HC Deb 13 December 1990 vol 182 cc1095-6
3. Mr. Kirkwood

To ask the Secretary of State for the Home Department what new plans he has to reduce the incidence of crime in the United Kingdom; and if he will make a statement.

The Minister of State, Home Office (Mr. John Patten)

We shall continue to pursue our policies to combat crime and protect the public. In England and Wales, additional people and money will be available to the police next year. The provisions of the Criminal Justice Bill will enhance the courts' powers to deal effectively with offenders. We have a growing and substantial programme of crime prevention measures, but effective action against crime needs the wholehearted support of everyone, as much in England and Wales as in Scotland.

Mr. Kirkwood

Does the Minister recognise that there is concern about the extent to which juvenile crime is increasing? Will he acknowledge that nearly half all recordable offences are committed by persons under the age of 21 and that the peak offending ages are between 15 and 18? Has the Home Office considered looking at the non-judicial tribunal system and the children's hearing system in Scotland, which is child centred and family based and provides a way of breaking into the cycle of recidivism which seems to bedevil criminal statistics?

Mr. Patten

For these purposes, Scotland is a different country with a different criminal code. We are always prepared to listen to what goes on in different countries and learn from it. I have looked at the possibility of introducing children's panels here, but there are successful alternatives, such as the use of cautioning. About 90 per cent. of those aged between 10 and 13 coming into the hands of the police are cautioned rather than proceeding to a court hearing of any sort. The hon. Gentleman is right to say that about half the crimes in England and Wales are committed by those under 21 and that the peak age for offending is in the mid-teens, but over the past 10 years juvenile crime in Britain has been decreasing and that continues to be the case. I hope that that means that we are laying the foundation for lower overall crime figures in the 1990s, as most people who offend as juveniles offend again as adults.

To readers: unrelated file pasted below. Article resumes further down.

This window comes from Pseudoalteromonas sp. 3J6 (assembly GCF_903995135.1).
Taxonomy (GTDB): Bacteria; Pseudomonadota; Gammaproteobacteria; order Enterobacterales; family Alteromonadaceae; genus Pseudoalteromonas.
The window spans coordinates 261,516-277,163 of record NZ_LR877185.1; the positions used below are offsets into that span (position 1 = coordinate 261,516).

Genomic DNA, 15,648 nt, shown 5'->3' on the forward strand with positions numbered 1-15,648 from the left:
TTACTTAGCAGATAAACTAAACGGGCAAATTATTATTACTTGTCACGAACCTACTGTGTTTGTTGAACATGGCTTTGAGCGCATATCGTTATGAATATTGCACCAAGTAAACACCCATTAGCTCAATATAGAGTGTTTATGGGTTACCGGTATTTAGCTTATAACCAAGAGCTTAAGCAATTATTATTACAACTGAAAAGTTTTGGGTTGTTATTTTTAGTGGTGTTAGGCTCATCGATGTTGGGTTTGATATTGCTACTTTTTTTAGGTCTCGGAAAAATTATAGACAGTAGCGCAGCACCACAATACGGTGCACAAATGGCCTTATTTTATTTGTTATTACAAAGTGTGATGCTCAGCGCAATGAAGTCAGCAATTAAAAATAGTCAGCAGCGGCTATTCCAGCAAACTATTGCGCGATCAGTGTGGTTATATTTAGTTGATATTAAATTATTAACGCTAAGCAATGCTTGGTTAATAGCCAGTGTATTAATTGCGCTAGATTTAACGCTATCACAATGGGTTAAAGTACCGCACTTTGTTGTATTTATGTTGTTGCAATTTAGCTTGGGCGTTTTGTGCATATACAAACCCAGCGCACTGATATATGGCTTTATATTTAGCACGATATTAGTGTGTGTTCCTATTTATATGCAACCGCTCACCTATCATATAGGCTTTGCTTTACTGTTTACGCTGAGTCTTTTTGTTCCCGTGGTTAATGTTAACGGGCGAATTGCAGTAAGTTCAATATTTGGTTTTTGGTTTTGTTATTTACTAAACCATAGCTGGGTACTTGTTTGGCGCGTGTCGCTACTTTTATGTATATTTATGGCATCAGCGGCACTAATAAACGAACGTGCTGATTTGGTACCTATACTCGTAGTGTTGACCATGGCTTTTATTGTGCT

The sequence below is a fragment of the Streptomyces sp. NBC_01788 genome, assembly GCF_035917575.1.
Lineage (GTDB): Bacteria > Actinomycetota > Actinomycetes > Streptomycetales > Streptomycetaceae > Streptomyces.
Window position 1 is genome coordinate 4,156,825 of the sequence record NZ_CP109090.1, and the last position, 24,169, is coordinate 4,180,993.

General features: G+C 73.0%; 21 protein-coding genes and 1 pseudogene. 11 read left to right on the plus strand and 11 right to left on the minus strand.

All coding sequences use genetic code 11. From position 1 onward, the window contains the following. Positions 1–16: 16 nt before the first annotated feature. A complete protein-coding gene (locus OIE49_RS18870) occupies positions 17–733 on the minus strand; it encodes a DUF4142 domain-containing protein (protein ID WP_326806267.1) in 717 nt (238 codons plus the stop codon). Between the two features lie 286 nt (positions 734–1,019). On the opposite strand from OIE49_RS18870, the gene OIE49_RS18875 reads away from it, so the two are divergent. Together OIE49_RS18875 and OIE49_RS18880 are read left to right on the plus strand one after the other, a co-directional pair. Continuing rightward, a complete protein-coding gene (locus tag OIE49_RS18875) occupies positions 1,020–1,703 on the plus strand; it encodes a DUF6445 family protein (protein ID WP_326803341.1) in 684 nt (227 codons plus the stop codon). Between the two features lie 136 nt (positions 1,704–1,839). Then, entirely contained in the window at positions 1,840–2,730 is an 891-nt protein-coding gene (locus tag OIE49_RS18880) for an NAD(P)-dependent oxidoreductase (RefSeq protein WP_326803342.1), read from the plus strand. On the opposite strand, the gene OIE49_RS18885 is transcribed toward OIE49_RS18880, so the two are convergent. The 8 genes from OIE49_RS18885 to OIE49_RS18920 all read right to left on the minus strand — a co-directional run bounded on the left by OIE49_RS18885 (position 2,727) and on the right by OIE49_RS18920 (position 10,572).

Mr. John Greenway

Does my right hon. Friend agree that one of the best ways of countering international crime, particularly drug trafficking, is greater sharing of information and co-operation among member countries in the EC? What news is there from the Trevi group of Ministers in relation to greater collaboration among our police forces?

Mr. Patten

My right hon. Friend the Home Secretary was in Rome at the Trevi meeting last Thursday and Friday. I do not want to slip too much into Foreign Office communiqué language, but there were useful and fruitful discussions. Let me raise the veil to some extent by saying that one possibility is that we may have a Europeanwide drug intelligence unit to share information among all western European countries and, I hope increasingly, the countries of central Europe and the USSR.

Mr. Campbell-Savours

Will the Minister introduce legislation to establish a register of authorised manufac-turers and holders of skeleton keys? Is he aware that one of my constituents received correspondence saying that keys that suit different types of lock and which will open the majority of British and foreign cars are available somewhere within the United Kingdom? Is not it clear that many who buy those keys will commit criminal offences? Can a national register now be set up as a matter of urgency, or is this just part of the enterprise economy?

Mr. Patten

That was a silly ending to what was a rather good and important question.

Mr. Canavan

It is a key question.

Mr. Patten

If that counts as a joke in Scotland, I am glad that I penetrate only as far as the lowlands on my travels there.

The sort of equipment advertised in the letter to which the hon. Gentleman referred does not make it any easier to break into cars than any other material, such as pieces of metal, bent coathangers, and so on. Anyone who goes equipped for crime in possession of such an item—whether it purports to be a skeleton key or anything else that can be used for breaking and entering—can be charged and convicted.